TOPEKA – What could have been a divisive debate over what it takes to impeach state Supreme Court justices fizzled Monday when senators decided to fight another day.
Senate Bill 440 could have established “attempting to usurp the power” of the Legislature or governor as legal grounds to impeach a justice.
But senators took that out of the bill after Judiciary Committee Chairman Jeff King, R-Independence, promised to hold a hearing and have a committee vote on a stand-alone impeachment bill in the next two weeks.
The remainder of SB 440 clarifies the Supreme Court’s authority over administering the state court system. It advanced easily.
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The biggest change, according to King, is that the Supreme Court would have authority to set salaries for judges and court employees statewide, except their own.
Now, some of those salaries are set by state law, which King said conflicts with a court ruling in December in a case called Solomon v. Kansas.
That ruling dealt mainly with the Supreme Court’s authority to appoint district court presiding judges.
The Kansas Constitution says justices can be removed from office through impeachment for “treason, bribery, or other high crimes and misdemeanors.”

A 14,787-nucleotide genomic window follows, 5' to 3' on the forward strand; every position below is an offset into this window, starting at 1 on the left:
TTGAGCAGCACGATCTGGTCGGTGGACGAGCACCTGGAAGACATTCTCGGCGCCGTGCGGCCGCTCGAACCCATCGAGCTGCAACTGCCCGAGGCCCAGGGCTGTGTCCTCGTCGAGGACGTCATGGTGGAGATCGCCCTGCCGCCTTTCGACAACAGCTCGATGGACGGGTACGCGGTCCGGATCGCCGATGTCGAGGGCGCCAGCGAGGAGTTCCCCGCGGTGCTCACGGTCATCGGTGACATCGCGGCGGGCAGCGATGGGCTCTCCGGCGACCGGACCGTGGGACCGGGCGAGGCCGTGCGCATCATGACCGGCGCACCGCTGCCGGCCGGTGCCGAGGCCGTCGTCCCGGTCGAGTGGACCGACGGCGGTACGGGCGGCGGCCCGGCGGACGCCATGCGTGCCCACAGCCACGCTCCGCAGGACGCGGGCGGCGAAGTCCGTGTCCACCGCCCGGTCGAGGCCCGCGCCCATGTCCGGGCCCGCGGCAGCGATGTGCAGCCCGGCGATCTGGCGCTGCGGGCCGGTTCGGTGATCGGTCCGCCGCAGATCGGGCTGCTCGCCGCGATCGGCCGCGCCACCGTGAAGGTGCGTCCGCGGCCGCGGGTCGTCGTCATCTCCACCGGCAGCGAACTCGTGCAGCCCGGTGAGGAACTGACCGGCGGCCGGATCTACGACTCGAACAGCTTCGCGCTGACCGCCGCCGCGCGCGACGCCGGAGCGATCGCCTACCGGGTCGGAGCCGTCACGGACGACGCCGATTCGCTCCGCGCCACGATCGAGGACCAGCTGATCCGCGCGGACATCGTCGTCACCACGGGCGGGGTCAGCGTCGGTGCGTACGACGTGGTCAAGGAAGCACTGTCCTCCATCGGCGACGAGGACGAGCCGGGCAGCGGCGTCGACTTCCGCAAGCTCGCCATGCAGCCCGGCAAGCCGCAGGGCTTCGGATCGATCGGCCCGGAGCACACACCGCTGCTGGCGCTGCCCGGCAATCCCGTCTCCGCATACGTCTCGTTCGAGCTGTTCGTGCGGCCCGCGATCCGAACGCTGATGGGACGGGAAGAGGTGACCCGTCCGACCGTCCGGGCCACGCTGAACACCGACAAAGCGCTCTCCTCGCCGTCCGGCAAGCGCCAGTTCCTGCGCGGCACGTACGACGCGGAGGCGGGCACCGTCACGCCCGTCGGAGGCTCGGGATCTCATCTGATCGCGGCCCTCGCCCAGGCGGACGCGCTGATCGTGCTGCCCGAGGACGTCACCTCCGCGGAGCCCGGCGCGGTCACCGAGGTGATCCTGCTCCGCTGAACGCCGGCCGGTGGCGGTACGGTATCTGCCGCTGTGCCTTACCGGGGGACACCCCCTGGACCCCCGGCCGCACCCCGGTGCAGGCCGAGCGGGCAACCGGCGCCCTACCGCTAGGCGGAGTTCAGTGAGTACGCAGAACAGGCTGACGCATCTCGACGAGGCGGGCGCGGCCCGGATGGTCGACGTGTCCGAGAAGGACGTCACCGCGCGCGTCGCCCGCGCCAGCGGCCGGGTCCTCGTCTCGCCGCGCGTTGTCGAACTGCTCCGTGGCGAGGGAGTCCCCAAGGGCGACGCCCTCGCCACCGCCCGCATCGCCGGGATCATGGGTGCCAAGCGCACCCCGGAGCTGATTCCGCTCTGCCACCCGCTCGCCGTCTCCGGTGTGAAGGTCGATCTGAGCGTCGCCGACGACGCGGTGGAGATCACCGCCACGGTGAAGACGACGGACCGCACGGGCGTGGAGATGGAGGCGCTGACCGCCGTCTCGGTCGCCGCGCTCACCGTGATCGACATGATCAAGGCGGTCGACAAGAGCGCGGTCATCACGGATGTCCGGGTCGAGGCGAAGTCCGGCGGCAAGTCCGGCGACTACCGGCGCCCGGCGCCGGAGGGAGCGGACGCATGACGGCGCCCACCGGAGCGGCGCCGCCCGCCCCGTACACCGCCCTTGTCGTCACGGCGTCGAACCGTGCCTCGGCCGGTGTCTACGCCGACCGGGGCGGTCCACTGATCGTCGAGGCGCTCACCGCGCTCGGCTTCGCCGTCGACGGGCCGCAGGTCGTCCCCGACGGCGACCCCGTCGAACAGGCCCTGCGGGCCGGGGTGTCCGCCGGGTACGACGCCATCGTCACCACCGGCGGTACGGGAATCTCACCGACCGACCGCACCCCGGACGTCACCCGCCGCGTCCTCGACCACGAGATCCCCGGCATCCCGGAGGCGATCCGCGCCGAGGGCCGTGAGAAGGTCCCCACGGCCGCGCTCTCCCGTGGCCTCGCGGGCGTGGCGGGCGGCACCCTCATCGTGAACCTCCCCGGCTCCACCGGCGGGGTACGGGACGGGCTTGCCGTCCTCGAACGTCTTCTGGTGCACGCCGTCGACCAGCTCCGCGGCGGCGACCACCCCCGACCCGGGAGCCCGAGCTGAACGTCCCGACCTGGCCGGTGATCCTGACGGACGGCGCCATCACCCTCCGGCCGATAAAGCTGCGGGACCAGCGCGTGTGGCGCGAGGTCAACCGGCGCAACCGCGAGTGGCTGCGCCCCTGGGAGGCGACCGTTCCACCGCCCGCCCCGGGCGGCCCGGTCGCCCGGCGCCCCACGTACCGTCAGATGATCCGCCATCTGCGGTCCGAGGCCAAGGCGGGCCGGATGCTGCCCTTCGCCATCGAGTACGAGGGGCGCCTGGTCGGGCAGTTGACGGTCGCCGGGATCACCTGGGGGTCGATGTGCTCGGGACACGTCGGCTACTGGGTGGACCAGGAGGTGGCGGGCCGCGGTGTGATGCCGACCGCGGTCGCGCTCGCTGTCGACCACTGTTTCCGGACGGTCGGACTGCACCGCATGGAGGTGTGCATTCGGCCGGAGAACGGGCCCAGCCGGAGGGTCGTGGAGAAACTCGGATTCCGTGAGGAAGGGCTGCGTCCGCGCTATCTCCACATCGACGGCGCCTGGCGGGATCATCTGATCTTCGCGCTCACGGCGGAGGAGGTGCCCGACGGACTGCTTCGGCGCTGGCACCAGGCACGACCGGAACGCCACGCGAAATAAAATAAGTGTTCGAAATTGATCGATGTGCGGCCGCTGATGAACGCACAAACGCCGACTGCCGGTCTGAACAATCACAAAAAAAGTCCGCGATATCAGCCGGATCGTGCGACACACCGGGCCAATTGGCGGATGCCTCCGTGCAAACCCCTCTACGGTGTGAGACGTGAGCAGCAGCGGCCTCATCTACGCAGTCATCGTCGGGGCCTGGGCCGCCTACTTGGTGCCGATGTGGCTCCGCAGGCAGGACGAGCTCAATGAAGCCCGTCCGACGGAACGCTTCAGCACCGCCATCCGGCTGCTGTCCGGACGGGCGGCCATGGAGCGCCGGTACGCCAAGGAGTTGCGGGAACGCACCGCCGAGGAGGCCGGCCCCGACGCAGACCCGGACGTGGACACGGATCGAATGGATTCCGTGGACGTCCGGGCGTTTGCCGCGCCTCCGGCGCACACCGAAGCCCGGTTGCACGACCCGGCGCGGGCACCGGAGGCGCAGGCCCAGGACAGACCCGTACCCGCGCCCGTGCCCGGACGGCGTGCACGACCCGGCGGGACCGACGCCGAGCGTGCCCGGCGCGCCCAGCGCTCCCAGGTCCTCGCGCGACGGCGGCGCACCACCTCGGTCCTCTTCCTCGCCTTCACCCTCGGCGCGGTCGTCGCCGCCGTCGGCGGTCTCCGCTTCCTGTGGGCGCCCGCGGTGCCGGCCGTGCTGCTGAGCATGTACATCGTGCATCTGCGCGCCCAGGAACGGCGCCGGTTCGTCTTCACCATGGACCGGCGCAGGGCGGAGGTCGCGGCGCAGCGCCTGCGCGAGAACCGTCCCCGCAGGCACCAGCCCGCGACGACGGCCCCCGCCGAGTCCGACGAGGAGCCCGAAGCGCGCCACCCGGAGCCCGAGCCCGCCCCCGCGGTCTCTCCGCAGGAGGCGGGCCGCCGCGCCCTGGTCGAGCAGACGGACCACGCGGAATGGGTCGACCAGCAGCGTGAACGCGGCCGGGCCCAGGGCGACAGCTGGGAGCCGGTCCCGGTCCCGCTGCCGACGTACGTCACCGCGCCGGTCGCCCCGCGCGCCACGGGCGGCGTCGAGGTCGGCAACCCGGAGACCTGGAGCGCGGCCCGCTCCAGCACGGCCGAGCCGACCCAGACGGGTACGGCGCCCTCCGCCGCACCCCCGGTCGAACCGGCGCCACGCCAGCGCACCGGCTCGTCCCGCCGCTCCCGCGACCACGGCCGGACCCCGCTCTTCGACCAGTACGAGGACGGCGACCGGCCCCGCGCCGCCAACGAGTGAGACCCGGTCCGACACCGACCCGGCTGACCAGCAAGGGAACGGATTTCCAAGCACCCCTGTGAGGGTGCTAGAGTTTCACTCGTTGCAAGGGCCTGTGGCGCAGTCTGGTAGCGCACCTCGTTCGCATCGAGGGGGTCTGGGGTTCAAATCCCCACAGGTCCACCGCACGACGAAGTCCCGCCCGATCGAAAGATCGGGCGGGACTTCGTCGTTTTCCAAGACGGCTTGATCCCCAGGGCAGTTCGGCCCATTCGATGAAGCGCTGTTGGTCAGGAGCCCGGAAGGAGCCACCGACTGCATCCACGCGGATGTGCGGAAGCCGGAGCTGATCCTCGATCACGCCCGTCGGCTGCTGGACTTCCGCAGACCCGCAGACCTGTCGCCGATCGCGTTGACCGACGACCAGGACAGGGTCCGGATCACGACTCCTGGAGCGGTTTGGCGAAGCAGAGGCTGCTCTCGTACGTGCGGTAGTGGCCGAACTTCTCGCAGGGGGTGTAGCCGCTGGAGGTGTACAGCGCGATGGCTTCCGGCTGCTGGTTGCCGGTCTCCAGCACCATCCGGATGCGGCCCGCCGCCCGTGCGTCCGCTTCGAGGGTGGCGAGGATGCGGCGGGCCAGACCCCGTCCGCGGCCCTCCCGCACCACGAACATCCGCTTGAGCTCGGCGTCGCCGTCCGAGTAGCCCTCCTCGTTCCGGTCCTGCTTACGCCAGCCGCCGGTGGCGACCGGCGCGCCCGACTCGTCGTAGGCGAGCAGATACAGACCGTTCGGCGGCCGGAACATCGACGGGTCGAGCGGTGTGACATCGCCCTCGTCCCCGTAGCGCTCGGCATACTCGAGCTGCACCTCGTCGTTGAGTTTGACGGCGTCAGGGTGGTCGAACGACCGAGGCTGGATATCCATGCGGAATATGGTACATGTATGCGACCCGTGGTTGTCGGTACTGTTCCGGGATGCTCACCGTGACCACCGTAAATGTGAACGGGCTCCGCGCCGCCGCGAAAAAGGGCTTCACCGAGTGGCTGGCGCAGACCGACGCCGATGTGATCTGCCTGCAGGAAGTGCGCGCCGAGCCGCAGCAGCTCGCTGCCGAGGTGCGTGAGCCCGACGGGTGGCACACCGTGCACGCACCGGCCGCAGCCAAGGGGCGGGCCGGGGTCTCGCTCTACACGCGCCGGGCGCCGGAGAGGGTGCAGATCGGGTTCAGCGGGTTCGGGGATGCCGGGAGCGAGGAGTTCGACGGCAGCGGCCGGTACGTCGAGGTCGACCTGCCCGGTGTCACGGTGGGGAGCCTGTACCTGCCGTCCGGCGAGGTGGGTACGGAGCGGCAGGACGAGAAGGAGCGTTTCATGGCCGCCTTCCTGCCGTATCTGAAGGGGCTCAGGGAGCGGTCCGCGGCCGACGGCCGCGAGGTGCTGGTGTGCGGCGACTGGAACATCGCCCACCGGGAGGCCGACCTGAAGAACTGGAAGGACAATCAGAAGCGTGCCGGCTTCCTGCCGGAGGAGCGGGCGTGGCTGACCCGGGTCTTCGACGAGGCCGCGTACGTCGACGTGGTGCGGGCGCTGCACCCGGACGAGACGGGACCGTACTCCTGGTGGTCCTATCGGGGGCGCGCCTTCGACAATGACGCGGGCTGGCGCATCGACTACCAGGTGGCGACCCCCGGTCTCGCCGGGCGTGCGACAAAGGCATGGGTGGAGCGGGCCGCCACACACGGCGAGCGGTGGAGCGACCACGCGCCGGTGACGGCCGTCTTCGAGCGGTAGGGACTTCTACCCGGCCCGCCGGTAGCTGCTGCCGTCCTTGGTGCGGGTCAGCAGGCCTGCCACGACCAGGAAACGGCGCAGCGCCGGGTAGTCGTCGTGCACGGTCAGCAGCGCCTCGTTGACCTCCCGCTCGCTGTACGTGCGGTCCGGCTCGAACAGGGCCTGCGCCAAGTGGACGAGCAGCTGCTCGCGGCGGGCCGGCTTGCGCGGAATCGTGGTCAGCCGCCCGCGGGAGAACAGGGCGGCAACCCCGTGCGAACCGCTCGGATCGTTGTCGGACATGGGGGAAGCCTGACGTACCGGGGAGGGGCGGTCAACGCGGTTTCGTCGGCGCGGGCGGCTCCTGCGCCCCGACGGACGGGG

Stung by Supreme Court rulings that the state is failing to suitably fund schools, 18 of the 40 senators have co-sponsored legislation to define the meaning of “high crimes and misdemeanors” to include attempting to usurp the powers of other branches of government.
Those lawmakers say that only the Legislature can appropriate money for education and that the court, through its rulings, has tried to take that authority.
The Supreme Court has said it does have jurisdiction to decide whether the Legislature is adequately and equitably funding public schools.
The court ruled two weeks ago that the distribution of state funding among school districts is unconstitutionally inequitable and ordered the Legislature to fix the problem.
The court set a July 1 deadline for closing schools statewide if the Legislature doesn’t act.
The proposal to formalize impeachment standards will be heard and voted on as Senate Bill 439.
Apart from the language about usurping authority, most of the proposed impeachment standards are not controversial.
They deal with issues such as a justice taking bribes, being convicted of a crime or acting discourteously or recklessly when handling cases.